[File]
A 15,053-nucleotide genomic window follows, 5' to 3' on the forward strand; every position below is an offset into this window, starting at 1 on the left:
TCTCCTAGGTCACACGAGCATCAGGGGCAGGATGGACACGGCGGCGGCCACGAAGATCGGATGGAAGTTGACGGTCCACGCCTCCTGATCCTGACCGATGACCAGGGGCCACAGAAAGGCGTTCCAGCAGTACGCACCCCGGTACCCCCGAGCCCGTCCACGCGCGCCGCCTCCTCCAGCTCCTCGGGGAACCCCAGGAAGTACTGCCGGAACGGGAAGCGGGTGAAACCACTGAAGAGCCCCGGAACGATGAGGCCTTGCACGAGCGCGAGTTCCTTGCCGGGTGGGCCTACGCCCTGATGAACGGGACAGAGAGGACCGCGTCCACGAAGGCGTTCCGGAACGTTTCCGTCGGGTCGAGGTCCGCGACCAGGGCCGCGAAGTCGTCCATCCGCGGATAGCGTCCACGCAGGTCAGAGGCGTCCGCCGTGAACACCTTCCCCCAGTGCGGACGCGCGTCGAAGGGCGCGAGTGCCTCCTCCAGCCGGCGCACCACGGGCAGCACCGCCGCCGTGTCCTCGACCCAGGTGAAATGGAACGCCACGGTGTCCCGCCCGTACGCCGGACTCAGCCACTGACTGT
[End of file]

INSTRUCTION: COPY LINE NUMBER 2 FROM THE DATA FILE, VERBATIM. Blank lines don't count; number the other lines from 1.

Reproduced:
TCTCCTAGGTCACACGAGCATCAGGGGCAGGATGGACACGGCGGCGGCCACGAAGATCGGATGGAAGTTGACGGTCCACGCCTCCTGATCCTGACCGATGACCAGGGGCCACAGAAAGGCGTTCCAGCAGTACGCACCCCGGTACCCCCGAGCCCGTCCACGCGCGCCGCCTCCTCCAGCTCCTCGGGGAACCCCAGGAAGTACTGCCGGAACGGGAAGCGGGTGAAACCACTGAAGAGCCCCGGAACGATGAGGCCTTGCACGAGCGCGAGTTCCTTGCCGGGTGGGCCTACGCCCTGATGAACGGGACAGAGAGGACCGCGTCCACGAAGGCGTTCCGGAACGTTTCCGTCGGGTCGAGGTCCGCGACCAGGGCCGCGAAGTCGTCCATCCGCGGATAGCGTCCACGCAGGTCAGAGGCGTCCGCCGTGAACACCTTCCCCCAGTGCGGACGCGCGTCGAAGGGCGCGAGTGCCTCCTCCAGCCGGCGCACCACGGGCAGCACCGCCGCCGTGTCCTCGACCCAGGTGAAATGGAACGCCACGGTGTCCCGCCCGTACGCCGGACTCAGCCACTGACTGT